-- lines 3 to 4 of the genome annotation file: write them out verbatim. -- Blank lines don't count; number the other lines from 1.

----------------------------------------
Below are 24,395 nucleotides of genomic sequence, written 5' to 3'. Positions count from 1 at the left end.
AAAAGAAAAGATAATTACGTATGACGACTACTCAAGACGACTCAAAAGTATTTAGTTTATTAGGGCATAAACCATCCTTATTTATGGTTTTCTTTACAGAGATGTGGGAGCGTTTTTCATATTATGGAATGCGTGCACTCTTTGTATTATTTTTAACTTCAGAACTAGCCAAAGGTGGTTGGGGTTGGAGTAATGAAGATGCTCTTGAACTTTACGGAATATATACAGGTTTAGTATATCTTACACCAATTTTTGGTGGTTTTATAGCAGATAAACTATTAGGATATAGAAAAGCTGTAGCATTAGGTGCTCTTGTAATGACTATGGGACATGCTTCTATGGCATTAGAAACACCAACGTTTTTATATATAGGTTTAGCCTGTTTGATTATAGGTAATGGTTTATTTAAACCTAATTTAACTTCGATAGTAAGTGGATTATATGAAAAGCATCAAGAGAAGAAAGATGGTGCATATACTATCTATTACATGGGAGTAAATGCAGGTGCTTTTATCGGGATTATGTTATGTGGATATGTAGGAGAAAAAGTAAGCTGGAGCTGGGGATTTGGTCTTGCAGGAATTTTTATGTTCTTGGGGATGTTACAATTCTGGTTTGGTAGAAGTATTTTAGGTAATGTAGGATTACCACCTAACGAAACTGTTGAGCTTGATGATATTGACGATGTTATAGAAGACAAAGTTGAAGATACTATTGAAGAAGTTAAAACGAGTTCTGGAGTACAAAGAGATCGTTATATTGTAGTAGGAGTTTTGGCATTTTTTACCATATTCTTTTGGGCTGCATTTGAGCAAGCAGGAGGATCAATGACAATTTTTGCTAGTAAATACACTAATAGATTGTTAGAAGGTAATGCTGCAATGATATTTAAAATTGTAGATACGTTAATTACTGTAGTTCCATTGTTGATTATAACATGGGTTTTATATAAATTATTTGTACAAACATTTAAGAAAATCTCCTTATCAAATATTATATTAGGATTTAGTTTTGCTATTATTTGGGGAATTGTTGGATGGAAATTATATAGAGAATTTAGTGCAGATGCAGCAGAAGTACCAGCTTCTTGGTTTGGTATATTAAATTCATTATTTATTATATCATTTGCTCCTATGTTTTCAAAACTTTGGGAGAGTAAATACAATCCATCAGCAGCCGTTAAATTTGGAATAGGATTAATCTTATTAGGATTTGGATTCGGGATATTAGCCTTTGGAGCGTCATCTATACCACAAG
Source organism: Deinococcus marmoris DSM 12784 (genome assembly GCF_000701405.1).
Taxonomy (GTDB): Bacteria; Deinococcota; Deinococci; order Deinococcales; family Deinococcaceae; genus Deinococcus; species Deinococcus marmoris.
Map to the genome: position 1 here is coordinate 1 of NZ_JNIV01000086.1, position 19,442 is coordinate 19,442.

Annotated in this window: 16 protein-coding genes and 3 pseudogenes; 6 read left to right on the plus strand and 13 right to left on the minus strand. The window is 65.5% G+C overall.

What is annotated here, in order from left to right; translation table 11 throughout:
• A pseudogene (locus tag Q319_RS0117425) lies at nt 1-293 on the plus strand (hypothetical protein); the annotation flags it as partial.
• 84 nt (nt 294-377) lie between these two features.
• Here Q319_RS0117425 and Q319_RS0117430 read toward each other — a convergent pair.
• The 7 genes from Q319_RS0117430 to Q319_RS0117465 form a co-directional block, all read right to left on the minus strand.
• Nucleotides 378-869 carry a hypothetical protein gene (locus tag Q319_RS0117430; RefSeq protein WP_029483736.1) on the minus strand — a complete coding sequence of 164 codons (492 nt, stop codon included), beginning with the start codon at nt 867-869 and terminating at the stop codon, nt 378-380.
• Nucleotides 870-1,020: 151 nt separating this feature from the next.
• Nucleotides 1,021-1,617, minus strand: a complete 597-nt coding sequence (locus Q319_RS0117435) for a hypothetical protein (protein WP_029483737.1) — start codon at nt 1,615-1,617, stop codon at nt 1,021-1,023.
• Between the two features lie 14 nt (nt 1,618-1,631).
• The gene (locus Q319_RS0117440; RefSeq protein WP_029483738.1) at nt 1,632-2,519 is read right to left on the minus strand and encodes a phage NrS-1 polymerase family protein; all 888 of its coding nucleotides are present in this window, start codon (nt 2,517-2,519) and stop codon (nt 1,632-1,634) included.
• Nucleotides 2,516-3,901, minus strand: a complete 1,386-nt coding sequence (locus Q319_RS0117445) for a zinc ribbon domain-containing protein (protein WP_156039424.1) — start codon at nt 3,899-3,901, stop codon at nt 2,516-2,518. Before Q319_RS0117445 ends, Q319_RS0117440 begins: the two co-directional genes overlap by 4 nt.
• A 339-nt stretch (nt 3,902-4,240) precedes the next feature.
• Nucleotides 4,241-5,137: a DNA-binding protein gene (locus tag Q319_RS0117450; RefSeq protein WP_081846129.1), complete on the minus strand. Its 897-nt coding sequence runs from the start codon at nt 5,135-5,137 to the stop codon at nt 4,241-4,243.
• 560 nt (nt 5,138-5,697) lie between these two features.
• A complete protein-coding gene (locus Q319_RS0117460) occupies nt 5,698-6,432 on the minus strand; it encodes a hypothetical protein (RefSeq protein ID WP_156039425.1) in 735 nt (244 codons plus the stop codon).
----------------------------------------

Source organism: Deinococcus marmoris DSM 12784 (genome assembly GCF_000701405.1).
Taxonomy (GTDB): Bacteria; Deinococcota; Deinococci; order Deinococcales; family Deinococcaceae; genus Deinococcus; species Deinococcus marmoris.